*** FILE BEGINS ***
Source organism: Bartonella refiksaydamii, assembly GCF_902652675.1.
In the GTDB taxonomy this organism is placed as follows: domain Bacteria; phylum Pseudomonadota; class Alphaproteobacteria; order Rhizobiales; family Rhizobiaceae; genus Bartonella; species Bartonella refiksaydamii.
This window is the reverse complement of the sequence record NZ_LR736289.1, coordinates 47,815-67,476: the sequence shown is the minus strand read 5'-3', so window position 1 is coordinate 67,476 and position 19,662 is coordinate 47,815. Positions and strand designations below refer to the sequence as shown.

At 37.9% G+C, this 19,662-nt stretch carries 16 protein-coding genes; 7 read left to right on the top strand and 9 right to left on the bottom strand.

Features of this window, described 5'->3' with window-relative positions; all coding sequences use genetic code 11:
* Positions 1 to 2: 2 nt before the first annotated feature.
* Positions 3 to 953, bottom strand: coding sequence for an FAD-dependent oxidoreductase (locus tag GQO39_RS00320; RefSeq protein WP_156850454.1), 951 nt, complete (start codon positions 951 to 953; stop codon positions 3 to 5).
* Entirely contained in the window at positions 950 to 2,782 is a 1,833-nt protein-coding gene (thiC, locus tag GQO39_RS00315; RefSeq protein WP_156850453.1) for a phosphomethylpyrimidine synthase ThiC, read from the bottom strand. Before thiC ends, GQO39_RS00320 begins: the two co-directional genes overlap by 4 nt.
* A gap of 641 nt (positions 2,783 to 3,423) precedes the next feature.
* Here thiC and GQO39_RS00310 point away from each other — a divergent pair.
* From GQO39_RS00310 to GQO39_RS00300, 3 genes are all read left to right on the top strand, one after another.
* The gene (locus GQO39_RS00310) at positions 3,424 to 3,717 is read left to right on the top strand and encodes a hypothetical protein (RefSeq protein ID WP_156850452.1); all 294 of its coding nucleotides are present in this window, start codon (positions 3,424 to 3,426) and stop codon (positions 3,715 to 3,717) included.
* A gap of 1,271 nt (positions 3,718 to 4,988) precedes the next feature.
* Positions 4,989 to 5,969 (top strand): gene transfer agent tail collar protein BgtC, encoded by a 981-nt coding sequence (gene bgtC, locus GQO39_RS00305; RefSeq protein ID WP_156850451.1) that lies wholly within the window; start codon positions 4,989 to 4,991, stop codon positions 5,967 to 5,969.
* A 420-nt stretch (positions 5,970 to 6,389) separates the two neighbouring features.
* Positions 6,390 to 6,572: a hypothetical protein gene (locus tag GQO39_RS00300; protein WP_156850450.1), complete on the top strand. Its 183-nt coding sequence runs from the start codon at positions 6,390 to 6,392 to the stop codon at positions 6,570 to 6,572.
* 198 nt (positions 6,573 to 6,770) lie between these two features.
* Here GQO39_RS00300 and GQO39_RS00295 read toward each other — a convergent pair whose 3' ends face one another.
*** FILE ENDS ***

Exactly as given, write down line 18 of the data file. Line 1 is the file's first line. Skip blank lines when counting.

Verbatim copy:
* Here GQO39_RS00300 and GQO39_RS00295 read toward each other — a convergent pair whose 3' ends face one another.